Under the federal Credit Repair Organizations Act (CROA), credit repair companies cannot request or receive fees until they provide a credit report more than six months after the promised results that shows those results were indeed achieved. Thus, if a credit repair company is asking you to pay up-front, what they’re doing is actually illegal!

They Promise to Remove Negative Information from Your Credit Report

A company may tell you that they can get rid of negative information from your credit report—even if that information is accurate. They promise to get any damaging information removed to raise your credit score. This claim is false. While it’s possible to successfully dispute inaccurate claims or errors in your credit report, no company can successfully remove accurate data. If a credit repair company is promising to do so, it’s a scam.

Remember: a credit repair company cannot do anything for you that you cannot do yourself. You can request a copy of your credit report from all three major credit reporting agencies. If you notice mistakes, such as somebody else’s credit card information being included, you can dispute the mistake. You don’t need a paid service to help you dispute errors on your report.

They Avoid Explaining Your Rights to You

Another clear indicator of a scam is a company that avoids telling you your rights and being honest about what you can do for yourself for free. For example, you’re eligible for a free copy of your credit report each year and you are free to dispute any errors you notice on your own. Credit repair scam companies will conveniently leave this information out.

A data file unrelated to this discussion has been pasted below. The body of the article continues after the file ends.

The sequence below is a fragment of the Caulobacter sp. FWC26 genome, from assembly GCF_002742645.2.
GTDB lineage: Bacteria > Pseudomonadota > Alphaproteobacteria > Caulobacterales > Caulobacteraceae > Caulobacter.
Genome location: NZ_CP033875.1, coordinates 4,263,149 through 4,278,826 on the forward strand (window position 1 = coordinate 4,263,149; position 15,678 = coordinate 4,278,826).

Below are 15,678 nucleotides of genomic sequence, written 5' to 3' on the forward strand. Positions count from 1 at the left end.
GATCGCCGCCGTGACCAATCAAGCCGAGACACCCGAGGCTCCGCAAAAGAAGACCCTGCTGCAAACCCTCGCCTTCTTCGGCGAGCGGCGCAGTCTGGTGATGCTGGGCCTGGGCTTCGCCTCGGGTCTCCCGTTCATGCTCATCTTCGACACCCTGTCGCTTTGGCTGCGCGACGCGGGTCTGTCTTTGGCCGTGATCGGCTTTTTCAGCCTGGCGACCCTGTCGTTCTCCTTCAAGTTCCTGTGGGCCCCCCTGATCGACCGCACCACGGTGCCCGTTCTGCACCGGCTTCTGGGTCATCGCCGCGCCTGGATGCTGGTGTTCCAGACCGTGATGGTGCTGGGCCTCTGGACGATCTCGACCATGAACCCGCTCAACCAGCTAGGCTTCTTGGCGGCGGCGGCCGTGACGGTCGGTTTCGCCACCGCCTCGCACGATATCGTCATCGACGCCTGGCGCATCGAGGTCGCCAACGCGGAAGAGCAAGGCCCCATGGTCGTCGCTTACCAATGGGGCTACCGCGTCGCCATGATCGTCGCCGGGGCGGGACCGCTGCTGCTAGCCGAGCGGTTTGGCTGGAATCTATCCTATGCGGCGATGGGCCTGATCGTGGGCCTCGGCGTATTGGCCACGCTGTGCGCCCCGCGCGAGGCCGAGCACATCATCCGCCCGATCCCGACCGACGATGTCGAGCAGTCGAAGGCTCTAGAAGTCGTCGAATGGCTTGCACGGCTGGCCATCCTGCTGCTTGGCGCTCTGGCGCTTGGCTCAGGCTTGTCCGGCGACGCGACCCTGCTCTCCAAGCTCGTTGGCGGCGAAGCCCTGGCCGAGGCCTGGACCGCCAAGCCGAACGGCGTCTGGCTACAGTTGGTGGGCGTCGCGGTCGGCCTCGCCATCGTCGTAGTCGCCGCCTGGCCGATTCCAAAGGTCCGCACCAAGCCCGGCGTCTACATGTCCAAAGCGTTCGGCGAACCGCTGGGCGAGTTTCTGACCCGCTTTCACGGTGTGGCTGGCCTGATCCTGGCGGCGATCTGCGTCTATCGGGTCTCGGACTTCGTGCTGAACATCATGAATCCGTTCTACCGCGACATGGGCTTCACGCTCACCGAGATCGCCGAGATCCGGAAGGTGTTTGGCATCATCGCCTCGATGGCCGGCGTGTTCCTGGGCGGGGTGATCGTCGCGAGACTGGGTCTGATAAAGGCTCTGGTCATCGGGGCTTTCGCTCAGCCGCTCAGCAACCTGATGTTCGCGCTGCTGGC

In addition, if you have signed up for a credit repair service, you have the right to cancel your contract for any reason within three business days, at no charge to you. Credit repair scam companies aren’t likely to tell you this either.

They Claim You Need a New Identity

Scam companies may offer you a new identity, or promise you a clean slate with a new Employer Identification Number (EIN) or a Credit Privacy Number (CPN). No credit repair company can offer you a new identity—any company offering to do so is fraudulent!

A Better Alternative

Credit repair scams are common, but there are still reputable debt counseling services with counselors that are trained and certified to help you get to the root of your financial problems. They will help you take actionable steps, like building a monthly budget that works, and assist you in legally rebuilding and improving your credit score.

And once again, no credit repair company can do anything for you that you can’t do for yourself for free. You can get free copies of your credit reports, identify any negative items that may be affecting your score, and dispute any false claims or errors. By making payment arrangements, improving your credit history, and reducing your credit utilization ratio, you can safely and legally improve your credit over time.

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Leah Bury

Leah is a financial writer based in Austin, Texas. Her articles include advice on investing in real estate, starting small businesses, and optimizing savings. Leah also does some freelance graphic social media work for local creatives.